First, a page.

University of Warwick’s WMG builds UK’s skills base to boost manufacturing

Industry-focused offshoot with Jaguar Land Rover link offers teaching from school to manager level

August 20, 2015
Production line employees working on Range Rover
Source: Getty
Upskilling: JLR’s academy at WMG is about helping staff move up the ranks

When the coalition government aimed to push apprenticeships up the public agenda, Lord Bhattacharyya, chairman and founder of WMG at the University of Warwick, hoped that it would change what he sees as a sometimes negative attitude in the UK towards highly skilled professions. Lord Bhattacharyya believes that this mentality has allowed industries to strengthen in other countries and weaken in the UK. Despite signs that the mindset in the UK is beginning to change, he believes that there is still a long way to go.

WMG, formerly known as Warwick Manufacturing Group, is aiming to be part of the change. A number of recent developments are aimed at working with businesses to develop the UK’s skills base – to the benefit of the economy, Lord Bhattacharyya believes.

“In Britain today, we still have a huge shortage of skills base in the manufacturing industry,” the Labour peer told Times Higher Education. “You want to increase the number of manufacturing companies in the UK, but one of the biggest barriers to that is getting the skills base.

“You have countries like Japan that train their employees themselves. In this country, we’re reducing the further education colleges’ staff – places where this training takes place.”

The WMG Academy for Young Engineers, a university technical college, was opened in September last year, aiming to “turn the traditional approach to education on its head by putting real, business-focused, practical problems and challenges at the centre of the curriculum”, says the academy’s website.

WMG’s ever-strengthening relationship with Jaguar Land Rover, based in Coventry, is another key element in its drive to develop skills. Two years ago, WMG announced an agreement to teach up to 600 JLR staff to degree level in product engineering and manufacturing engineering.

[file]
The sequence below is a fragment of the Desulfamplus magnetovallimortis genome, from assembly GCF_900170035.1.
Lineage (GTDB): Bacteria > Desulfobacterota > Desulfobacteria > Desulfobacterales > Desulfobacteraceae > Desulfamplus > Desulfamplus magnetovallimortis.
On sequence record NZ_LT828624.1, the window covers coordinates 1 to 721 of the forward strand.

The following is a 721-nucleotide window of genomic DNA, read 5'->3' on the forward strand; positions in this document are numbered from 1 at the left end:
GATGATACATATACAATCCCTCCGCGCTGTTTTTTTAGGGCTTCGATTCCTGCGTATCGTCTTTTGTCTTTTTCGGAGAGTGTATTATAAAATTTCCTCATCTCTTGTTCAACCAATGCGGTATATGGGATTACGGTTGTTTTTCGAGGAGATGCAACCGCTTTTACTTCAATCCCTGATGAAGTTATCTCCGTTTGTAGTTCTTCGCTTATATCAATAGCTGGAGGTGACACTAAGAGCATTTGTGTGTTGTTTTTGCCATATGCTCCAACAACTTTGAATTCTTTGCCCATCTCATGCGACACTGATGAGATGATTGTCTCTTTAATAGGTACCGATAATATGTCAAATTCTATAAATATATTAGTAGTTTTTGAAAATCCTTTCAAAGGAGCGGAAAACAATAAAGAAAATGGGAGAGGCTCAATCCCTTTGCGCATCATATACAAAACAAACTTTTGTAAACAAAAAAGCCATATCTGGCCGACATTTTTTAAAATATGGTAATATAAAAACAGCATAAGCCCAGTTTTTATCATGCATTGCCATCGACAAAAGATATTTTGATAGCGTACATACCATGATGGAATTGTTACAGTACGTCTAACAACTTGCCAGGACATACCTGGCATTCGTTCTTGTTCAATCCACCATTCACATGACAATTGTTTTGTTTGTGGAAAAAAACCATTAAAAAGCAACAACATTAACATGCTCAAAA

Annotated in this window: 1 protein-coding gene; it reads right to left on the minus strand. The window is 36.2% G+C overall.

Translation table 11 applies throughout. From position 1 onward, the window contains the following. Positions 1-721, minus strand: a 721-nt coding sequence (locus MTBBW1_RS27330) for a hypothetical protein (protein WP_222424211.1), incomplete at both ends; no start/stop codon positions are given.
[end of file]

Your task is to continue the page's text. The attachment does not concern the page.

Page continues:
Last month, the first master’s student on the Technical Accreditation Scheme – set up in 2010 by Warwick and JLR to deliver skills development in specific key technical disciplines – graduated and JLR staff passed 200,000 hours of study on the programme.

“When I was involved in looking at JLR and how they grow the company I knew, fundamentally, [that] they had the intellectual base but there was a lack of skill base,” said Lord Bhattacharyya. “The next question is, who’s going to train them, who’s going to give them the qualifications?

“I said to them, ‘we’ll develop a programme for you to do a degree of the same level of any Warwick qualification, in exactly the same way, but we’ll do it while you’re working’. I don’t want them to have a second-class qualification, I want exactly the same qualification as the engineers from this university or any university will get. We have a team of people developing curricula.

“Now we’ve taken it further, we’ve said to all JLR managers that they can now register for a degree. So anyone who doesn’t have one can. Then, we said to all people who have degrees [that] they can register for a master’s. A few of them have even registered for doctorates. I really want a totally symbiotic relationship between Warwick WMG and the sector [manufacturing industry].”

The relationship has developed so far that JLR recently set up the Jaguar Learning Academy, based at WMG, to train and upskill its employees so that they can migrate up the chain in the company.

Lord Bhattacharyya believes that this is another important rung on the ladder for improving the UK’s manufacturing skills base.

“I wanted to make sure [courses were] available to any new apprentice, any new graduate and any youngsters that come to the company,” he said. “There’s a huge infrastructure operating [at WMG]. Not just for JLR, although it is the lead. We also have Network Rail, Rolls-Royce and various other [companies] sending their people in for these courses.”

Lord Bhattacharyya said that the JLR partnership has ambitious targets including training every single apprentice that comes through the company and that universities have a responsibility to help improve the UK’s technical skills.

“They’re now taking 600 apprenticeships each year. They’re taking 700 undergraduates this year, and on top of that they’ve got 2,000 to 3,000 people coming into the company as managers. So it’s a huge programme,” he said. “That is why we had to set up the proper infrastructure for this to happen, not in a random manner.”

And Lord Bhattacharyya emphasised the role of businesses and universities working together on funding.

“I didn’t go to the government for money,” he continued. “I said to the companies: ‘you need the skills base, and if you want it and the government isn’t providing, let’s work jointly together and provide it. If not, they [businesses] will go abroad. If [universities] don’t motivate the sector, where are we going to get the skills base?”

In numbers

200,000 – hours of study clocked up by students on WMG-Jaguar Land Rover technical skills course

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Print headline: Production line in technical skills keeps industry strong

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